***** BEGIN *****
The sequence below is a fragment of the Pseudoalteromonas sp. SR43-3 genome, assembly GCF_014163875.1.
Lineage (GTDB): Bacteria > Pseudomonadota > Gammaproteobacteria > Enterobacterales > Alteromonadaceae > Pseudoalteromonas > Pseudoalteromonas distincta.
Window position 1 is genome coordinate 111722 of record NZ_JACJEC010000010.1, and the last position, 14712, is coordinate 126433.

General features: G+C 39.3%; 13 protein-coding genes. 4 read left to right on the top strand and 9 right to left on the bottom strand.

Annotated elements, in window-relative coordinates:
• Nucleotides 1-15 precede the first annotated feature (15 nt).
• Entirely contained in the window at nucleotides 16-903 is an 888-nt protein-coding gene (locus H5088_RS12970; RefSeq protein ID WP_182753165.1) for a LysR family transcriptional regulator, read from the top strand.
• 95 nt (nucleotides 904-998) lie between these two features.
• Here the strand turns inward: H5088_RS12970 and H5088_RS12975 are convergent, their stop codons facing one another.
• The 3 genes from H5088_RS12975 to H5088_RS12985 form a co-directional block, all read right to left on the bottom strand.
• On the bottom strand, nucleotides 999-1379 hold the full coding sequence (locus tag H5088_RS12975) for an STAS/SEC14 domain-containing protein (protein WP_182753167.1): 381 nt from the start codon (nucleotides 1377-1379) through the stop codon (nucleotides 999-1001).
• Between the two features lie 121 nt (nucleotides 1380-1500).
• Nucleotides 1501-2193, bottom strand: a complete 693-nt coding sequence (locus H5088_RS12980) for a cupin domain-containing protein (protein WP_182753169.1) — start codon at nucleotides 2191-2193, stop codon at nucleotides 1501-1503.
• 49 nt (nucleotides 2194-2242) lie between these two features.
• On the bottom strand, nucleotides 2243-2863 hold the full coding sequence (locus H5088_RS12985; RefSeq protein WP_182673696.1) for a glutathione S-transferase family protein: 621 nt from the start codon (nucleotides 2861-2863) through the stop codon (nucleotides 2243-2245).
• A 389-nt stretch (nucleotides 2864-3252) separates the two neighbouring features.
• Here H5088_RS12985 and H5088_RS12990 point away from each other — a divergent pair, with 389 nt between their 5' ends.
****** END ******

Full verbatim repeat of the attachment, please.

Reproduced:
The sequence below is a fragment of the Pseudoalteromonas sp. SR43-3 genome, assembly GCF_014163875.1.
Lineage (GTDB): Bacteria > Pseudomonadota > Gammaproteobacteria > Enterobacterales > Alteromonadaceae > Pseudoalteromonas > Pseudoalteromonas distincta.
Window position 1 is genome coordinate 111722 of record NZ_JACJEC010000010.1, and the last position, 14712, is coordinate 126433.

General features: G+C 39.3%; 13 protein-coding genes. 4 read left to right on the top strand and 9 right to left on the bottom strand.

Annotated elements, in window-relative coordinates:
• Nucleotides 1-15 precede the first annotated feature (15 nt).
• Entirely contained in the window at nucleotides 16-903 is an 888-nt protein-coding gene (locus H5088_RS12970; RefSeq protein ID WP_182753165.1) for a LysR family transcriptional regulator, read from the top strand.
• 95 nt (nucleotides 904-998) lie between these two features.
• Here the strand turns inward: H5088_RS12970 and H5088_RS12975 are convergent, their stop codons facing one another.
• The 3 genes from H5088_RS12975 to H5088_RS12985 form a co-directional block, all read right to left on the bottom strand.
• On the bottom strand, nucleotides 999-1379 hold the full coding sequence (locus tag H5088_RS12975) for an STAS/SEC14 domain-containing protein (protein WP_182753167.1): 381 nt from the start codon (nucleotides 1377-1379) through the stop codon (nucleotides 999-1001).
• Between the two features lie 121 nt (nucleotides 1380-1500).
• Nucleotides 1501-2193, bottom strand: a complete 693-nt coding sequence (locus H5088_RS12980) for a cupin domain-containing protein (protein WP_182753169.1) — start codon at nucleotides 2191-2193, stop codon at nucleotides 1501-1503.
• 49 nt (nucleotides 2194-2242) lie between these two features.
• On the bottom strand, nucleotides 2243-2863 hold the full coding sequence (locus H5088_RS12985; RefSeq protein WP_182673696.1) for a glutathione S-transferase family protein: 621 nt from the start codon (nucleotides 2861-2863) through the stop codon (nucleotides 2243-2245).
• A 389-nt stretch (nucleotides 2864-3252) separates the two neighbouring features.
• Here H5088_RS12985 and H5088_RS12990 point away from each other — a divergent pair, with 389 nt between their 5' ends.